When I first saw the schedule for the blog and today’s date next to my name, I didn’t think much about it. Rotating through the staff, my turn to write an entry comes up roughly every four weeks, but somehow the September 29 date caught my attention. Then it came to me… tonight will be the first debate between the two major party presidential candidates, so you may be reading this either just before the debate if you have taken a peek at the website or immediately after the debate if you’ve waited for the e-mail. Either way, let’s just say I have some competition for your attention, and I feel somewhat burdened to share words of extraordinary wisdom that will somehow make sense of the tumultuous political scene. (Spoiler alert: That’s not going to happen.)
Tonight, many of us will be watching the two candidates, observing their body language to look for a telling reaction, listening to them run past their allotted time as they talk over each other and the moderator in the effort to get in the final word to promote themselves and tear down their opponent, and waiting in suspense to see if one will stumble and give his opponent an opening that can be exploited and change the course of the campaign… at least for the next news cycle. One thing for certain is that it’s likely to be a high decibel event, one where you find yourself looking for the remote to turn the volume down. And immediately after the moderator closes out tonight’s session, the airwaves will be filled with countless and competing voices, all attempting to analyze the previous ninety minutes before declaring who they felt was tonight’s winner.
Presidential debates aside, the question of whether we’re thought of as winners or losers reverberates within our souls in different ways in different stages of life. Back in grade school, the winners were the kids selected as team captains while the losers were the last kids chosen, and while that process may have felt painful at the time, many of us as adults don’t focus on those days in PE class. But there are other voices over the course of our life that we listen to more attentively, that we take more deeply into our souls – it may be the voice of a parent who may not have treated us harshly or spoken negatively of us, but may have offered silence in the place of affirmation; it may be how we look at ourselves, how we tend to define ourselves by what we have or what we do.
I had the opportunity to attend a retreat a couple weeks ago, and it was good to take some time out from the perpetual motion of the last several months, to listen to the voice that, in the end, is the only one that matters. We were asked us to take some time to consider the story of Moses and his conversation with the Lord in Exodus 33:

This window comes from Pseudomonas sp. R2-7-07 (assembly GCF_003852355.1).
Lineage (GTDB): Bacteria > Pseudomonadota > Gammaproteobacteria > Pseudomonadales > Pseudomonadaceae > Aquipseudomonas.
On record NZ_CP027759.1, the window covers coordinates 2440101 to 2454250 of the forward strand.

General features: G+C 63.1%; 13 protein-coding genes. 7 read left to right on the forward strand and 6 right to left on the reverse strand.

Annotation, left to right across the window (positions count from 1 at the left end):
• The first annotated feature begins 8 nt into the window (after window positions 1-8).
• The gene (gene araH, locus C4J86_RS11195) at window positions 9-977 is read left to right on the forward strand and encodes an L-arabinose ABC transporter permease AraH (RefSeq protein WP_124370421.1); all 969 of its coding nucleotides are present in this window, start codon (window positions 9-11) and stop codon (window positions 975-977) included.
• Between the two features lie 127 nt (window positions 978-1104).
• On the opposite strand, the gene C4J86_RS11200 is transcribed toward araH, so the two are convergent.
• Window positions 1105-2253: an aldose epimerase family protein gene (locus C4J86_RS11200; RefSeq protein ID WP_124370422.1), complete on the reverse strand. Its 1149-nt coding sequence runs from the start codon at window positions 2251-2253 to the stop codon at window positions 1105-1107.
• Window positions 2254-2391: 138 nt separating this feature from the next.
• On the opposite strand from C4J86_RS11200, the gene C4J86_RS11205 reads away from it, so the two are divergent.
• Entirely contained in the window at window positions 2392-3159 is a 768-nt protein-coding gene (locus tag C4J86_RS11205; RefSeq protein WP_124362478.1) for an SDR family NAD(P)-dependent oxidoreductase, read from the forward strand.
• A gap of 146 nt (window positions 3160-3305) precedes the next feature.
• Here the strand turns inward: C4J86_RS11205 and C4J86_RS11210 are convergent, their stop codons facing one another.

Moses said to the Lord, “See, you say to me, ‘Bring up this people,’ but you have not let me know whom you will send with me. Yet you have said, ‘I know you by name, and you have also found favor in my sight.’ Now therefore, if I have found favor in your sight, please show me now your ways, that I may know you in order to find favor in your sight. Consider too that this nation is your people.” And he said, “My presence will go with you, and I will give you rest.” And he said to him, “If your presence will not go with me, do not bring us up from here. For how shall it be known that I have found favor in your sight, I and your people? Is it not in your going with us, so that we are distinct, I and your people, from every other people on the face of the earth?” And the Lord said to Moses, “This very thing that you have spoken I will do, for you have found favor in my sight, and I know you by name.” (33:12-17, ESV)
In tonight’s debate, each candidate will surely do his best to make us aware of his opponent’s failures, to fully expose his flaws and weaknesses to the brightest possible light, to make sure we associate his name with his unworthiness to be president. In many ways, we do the same thing to ourselves every day. We fear that if someone knew the deepest and darkest of our secrets, if they were aware of all the failures that we hide even from our closest confidants, we would never be accepted and we would be put to shame. But God tells us he knows us by name – including the middle name that our parents only seemed to use when we were in really big trouble – and even so, we have found favor in his sight, and he has infused those words with the most vivid reality in the person of Jesus.
It has been nearly 44 years since I decided to follow after Jesus, yet my two days away a couple weeks ago reminded me yet again how much I need to make room in my life to listen to the voice of the Father, to hear him say once again how I have found favor in his sight, to know his love deep within my soul.
I know things will come up – probably no later than tomorrow – that will cause each of us to question the reality of how God views us in Christ, but for now it’s good to know that regardless of what happens in Cleveland this evening, tonight’s winner is… us.